Notes by the Editor, 1995

The Ashes really should go to Australia

Matthew Engel

It is easy to see why England might fear such a World Championship: someone might eventually propose that the bottom country be relegated.

The consequences of the latest remarkable Ashes series cannot be ignored, as they provide yet more threads in the seamless story of cricket, and the ongoing saga of the adventures of England's raggle-taggle army. Despite their defeat in Adelaide, Australia's victories in Brisbane, Melbourne and Perth ensure that they retain the Ashes, which they have held since 1989, at least until 1997. On some reckonings this sequence is already the most one-sided ever.

Australia retain the Ashes theoretically, anyway. As every schoolboy used and ought to know, the urn and its contents rest permanently in the museum at Lord's. This is, of course, legally as it should be: they were given to MCC in 1927. But the Ashes is no longer a contest between a mother-country and its colonial offshoot, far from it; it is a battle between two independent nations. Works of art are transported round the world. It would be in keeping with MCC's historic mission if it were to agree that the trophy should be displayed in the country that holds them.

Such a move would generate enormous public interest in both nations and give a huge emotional charge to the moment the Ashes changed hands. This would not just be an act of generosity. It would be terrific for English cricket's long-term well-being: children could then be taken to Lord's, forced to stare at the empty plinth and swear that they would help bring about the urn's return. There is no single reason why England lose so often at cricket, but it is easy to underestimate the power of symbolism and patriotism and passion.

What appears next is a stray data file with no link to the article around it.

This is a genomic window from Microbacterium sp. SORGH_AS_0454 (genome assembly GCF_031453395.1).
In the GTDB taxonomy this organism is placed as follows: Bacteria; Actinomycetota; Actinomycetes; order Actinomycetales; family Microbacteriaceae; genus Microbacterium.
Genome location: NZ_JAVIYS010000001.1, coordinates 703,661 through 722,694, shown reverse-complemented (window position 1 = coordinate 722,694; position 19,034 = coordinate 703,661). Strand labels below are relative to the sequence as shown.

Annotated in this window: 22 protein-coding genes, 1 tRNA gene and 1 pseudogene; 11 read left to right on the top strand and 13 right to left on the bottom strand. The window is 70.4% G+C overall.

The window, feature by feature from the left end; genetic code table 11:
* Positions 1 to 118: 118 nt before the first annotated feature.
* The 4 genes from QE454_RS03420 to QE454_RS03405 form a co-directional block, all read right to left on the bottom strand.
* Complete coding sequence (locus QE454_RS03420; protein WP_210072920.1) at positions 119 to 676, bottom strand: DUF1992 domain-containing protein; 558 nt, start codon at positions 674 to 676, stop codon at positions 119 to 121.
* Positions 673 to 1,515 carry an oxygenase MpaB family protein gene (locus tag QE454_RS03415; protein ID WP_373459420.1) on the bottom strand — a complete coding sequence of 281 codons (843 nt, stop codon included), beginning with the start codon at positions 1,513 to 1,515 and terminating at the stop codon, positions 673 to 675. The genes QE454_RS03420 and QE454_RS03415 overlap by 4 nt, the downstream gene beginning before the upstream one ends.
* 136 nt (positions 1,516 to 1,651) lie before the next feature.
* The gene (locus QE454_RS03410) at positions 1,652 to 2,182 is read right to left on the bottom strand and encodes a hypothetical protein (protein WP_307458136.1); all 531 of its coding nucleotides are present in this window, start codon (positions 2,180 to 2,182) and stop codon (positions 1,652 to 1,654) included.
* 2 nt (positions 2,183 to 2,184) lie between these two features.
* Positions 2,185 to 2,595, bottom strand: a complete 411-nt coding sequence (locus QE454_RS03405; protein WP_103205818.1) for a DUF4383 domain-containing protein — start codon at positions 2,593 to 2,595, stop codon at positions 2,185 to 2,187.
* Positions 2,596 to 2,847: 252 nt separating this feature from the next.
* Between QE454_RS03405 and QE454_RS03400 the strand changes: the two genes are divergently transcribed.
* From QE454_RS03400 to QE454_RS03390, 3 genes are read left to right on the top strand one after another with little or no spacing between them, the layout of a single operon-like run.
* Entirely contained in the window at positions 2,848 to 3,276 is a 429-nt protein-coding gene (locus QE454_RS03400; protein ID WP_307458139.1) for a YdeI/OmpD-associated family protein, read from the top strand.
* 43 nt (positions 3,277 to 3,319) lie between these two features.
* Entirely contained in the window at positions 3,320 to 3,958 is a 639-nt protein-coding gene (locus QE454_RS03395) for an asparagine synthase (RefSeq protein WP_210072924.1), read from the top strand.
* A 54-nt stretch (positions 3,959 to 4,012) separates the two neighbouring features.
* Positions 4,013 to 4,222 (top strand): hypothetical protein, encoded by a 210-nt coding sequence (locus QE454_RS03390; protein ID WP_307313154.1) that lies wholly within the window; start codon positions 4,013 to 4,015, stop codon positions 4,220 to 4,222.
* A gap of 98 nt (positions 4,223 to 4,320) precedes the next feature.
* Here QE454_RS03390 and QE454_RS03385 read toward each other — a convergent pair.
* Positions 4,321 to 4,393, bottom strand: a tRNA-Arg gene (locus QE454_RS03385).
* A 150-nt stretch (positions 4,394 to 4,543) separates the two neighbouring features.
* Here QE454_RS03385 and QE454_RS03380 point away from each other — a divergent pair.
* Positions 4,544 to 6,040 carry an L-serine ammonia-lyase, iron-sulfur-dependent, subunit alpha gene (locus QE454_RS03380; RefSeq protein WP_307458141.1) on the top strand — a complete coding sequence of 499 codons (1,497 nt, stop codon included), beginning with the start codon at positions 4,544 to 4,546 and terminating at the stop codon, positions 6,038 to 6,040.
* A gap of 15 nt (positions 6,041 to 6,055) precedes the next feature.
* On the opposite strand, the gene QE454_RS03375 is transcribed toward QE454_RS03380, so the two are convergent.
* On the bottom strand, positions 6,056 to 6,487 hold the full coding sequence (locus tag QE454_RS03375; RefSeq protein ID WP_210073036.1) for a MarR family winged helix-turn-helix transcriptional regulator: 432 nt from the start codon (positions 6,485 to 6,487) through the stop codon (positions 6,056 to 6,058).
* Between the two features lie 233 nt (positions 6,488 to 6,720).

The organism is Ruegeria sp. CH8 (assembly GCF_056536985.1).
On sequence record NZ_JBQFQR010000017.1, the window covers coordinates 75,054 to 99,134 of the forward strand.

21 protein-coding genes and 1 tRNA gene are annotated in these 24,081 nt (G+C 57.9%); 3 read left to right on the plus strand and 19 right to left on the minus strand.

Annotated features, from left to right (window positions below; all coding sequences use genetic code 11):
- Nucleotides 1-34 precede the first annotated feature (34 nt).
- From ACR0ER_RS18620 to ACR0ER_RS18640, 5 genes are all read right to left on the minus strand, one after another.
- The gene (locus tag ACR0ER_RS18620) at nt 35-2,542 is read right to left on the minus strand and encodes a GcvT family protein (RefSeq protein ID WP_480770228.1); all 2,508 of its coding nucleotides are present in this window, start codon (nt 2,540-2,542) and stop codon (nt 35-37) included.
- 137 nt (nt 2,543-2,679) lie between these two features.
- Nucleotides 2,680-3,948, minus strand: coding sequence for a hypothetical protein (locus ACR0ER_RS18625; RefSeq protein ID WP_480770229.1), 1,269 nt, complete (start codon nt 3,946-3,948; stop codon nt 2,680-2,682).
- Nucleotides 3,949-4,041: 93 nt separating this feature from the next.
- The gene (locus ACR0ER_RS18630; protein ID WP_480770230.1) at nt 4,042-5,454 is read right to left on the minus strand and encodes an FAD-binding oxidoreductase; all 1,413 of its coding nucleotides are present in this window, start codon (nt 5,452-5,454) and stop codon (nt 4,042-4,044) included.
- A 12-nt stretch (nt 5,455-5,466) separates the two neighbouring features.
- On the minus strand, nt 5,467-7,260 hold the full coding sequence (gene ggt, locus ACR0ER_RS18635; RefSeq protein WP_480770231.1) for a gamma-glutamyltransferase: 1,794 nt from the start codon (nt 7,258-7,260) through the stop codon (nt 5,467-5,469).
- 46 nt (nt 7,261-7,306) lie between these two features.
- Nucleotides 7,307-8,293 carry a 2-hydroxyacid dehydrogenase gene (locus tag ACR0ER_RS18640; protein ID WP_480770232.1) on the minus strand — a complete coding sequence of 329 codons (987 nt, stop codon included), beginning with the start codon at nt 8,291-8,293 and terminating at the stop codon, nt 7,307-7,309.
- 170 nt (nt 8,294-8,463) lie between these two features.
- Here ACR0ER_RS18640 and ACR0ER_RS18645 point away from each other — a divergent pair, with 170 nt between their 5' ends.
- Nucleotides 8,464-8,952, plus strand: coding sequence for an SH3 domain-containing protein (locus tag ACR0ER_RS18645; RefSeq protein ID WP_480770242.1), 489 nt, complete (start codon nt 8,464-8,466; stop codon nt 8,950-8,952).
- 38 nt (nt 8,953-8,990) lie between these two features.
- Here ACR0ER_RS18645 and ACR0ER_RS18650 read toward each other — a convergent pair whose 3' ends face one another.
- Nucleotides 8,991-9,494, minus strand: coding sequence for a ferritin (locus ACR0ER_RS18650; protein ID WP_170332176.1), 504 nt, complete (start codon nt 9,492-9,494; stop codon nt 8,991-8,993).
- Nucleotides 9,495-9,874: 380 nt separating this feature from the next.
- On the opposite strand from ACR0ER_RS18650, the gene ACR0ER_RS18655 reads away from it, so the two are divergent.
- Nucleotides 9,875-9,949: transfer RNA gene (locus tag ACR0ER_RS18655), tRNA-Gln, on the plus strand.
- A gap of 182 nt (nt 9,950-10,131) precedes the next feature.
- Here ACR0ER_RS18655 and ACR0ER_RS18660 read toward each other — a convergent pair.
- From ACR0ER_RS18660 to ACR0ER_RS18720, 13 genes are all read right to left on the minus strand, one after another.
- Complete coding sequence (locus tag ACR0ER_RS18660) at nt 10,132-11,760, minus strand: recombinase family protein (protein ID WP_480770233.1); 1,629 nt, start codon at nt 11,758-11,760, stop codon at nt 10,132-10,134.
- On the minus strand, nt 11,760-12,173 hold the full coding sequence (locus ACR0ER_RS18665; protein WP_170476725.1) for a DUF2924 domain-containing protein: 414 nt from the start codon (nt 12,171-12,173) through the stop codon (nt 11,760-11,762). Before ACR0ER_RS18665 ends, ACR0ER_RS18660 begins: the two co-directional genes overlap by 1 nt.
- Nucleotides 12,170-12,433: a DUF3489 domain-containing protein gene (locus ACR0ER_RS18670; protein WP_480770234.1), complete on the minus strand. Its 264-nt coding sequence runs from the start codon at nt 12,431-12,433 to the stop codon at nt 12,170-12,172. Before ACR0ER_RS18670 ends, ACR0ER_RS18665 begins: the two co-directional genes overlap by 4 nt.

It cannot be irrelevant to England's long-term failures that so many of their recent Test players were either born overseas and/or spent their formative years as citizens of other countries. In the heat of Test cricket, there is a difference between a cohesive team with a common goal, and a coalition of individuals whose major ambitions are for themselves.

Successive England captains have all been aware of this. It is not a question of race. And of course there have been many fine and committed performances from players with all kinds of disparate backgrounds. But several of these players only came to England to play as professionals. There is a vast difference between wanting to play Test cricket and wanting to play for England. The overall effect has been to create a climate in which, as The Independent put it, "some of our lot play for their country because they get paid for it."

© John Wisden & Co